When Mary went to Kotwara, she said it could be a haven for craft,” he says. “I had worked on the costumes for Umrao Jaan. I wasn’t well versed with the nitty-gritties of fashion then, I just had a sense of styling and palette. But when I managed to make women look so beautiful in the film, I thought why not do it in real life as well. Fashion was a natural, organic step forward for me.”
Sugarcane farming is the mainstay of the people of Kotwara, but it hasn’t bettered their lives all these years. “In a way, after Zooni got held up, I felt that Kotwara was my calling. I could empower my people through craft,” Ali says.
The incomplete dream
The period film, starring Dimple Kapadia and Vinod Khanna, was based in Kashmir and was hailed as the dream project of the then Chief Minister Dr Farooq Abdullah. It was based on the folklore surrounding the 16th century Kashmiri poetess Habba Khatoon, known to her people as Zooni. "But the production was stalled because the problems in the Valley had escalated. Thereafter, funds became an issue. But the dream to complete it is still alive," says Ali.
He brought a few people from Lucknow who were experts in the craft of chikankari and began training people in Kotwara. “Suddenly, the whole village was queuing up to learn the craft. It started spreading like wildfire,” he says. Being an artist, he would sketch designs and give them to the artisans there to fashion into outfits. “I could think out of the box for them,” he adds. Kotwara, the label, was born.
“Kotwara, for me, is a different world of fashion,” says Ali. “The biggest problem with fashion in India is that people have lost their identity in the rush to adopt the latest trends and styles. Go to Lucknow and you will feel ki arre yeh toh koi bhi sheher ho sakta hai.
Go to Jaipur and barring some of the authentic colours that you still see there, people are all in jeans and could be from anywhere. My people, through fashion, are real people. They are not overdressed or out of place… there is a certain element of deliberate design.”
It is this deliberate, understated elegance that translates into his creations on the ramp as well as on the screen. His comeback film Raqs, which has now been renamed Jaanisaar, starring newcomers Imran Abbas Naqvi and Pernia Qureshi, is set during the revolt of 1857 and is a period romance between an Anglicised raja and a courtesan.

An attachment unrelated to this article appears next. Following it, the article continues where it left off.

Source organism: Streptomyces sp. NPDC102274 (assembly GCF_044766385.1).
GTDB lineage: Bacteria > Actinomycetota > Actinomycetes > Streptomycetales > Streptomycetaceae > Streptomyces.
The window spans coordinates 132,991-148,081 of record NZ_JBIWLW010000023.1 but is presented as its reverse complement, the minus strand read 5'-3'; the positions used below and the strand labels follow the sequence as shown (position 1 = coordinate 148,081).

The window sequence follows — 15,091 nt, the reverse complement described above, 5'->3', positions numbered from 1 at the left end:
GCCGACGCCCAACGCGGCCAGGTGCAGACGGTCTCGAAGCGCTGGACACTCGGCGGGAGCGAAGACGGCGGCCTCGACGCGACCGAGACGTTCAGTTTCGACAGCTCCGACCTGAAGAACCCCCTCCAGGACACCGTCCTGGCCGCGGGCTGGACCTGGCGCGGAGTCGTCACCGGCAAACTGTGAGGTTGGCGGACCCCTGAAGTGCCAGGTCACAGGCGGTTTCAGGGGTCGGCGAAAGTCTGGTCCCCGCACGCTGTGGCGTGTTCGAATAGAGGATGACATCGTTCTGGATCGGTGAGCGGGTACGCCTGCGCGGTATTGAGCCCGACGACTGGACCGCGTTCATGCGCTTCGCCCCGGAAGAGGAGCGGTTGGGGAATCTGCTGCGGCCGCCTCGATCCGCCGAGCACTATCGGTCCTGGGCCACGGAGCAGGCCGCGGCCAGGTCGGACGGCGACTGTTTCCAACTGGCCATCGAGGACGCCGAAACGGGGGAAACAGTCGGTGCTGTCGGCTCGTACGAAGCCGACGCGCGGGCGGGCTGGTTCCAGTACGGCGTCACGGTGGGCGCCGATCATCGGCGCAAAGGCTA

Also read: Imran Abbas Naqvi, the dude from Karachi
It took him 20 years to stage his comeback, but Ali seems content with the time he spent away from filmmaking. “After Zooni was stalled, I was deeply disturbed and I deliberately withdrew myself from Bollywood. I went and settled in Lucknow and made several short films and serials in Kotwara. I also kept working on several scripts but none of them materialised; I now have a script bank of sorts.”
During this time, he also got involved with Jahan-e-Khusrau, an annual three-day Sufi music festival, held in Delhi, Jaipur and Lucknow. “I have been organising the festival for 14 years now. I think Amir Khusrau was a big integrating factor for our society, a pioneer of composite culture. I thought it was important that Sufi poetry with messages of peace and compassion be taken to the world,” he says.
Jaanisaar, he says, came about now because it was easy to make, being set in Lucknow and shot extensively in Kotwara.
Naqvi, an actor from Pakistan who made his Bollywood debut with the recent release Creature 3D, is all praise for him and the film. “Muzaffar saab is an artist - he knows how to paint, how to write, how to design clothes. He is art personified,” he had said in a July 19 interview with HT Brunch. “The film has an ethereal feel – the wardrobe has the authenticity of the era, the lighting is all candlelight… it’s just magical, only the way Muzaffar saab can make it.”
The come back
Raqs renamed Jaanisaar (2015)
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From HT Brunch, October 5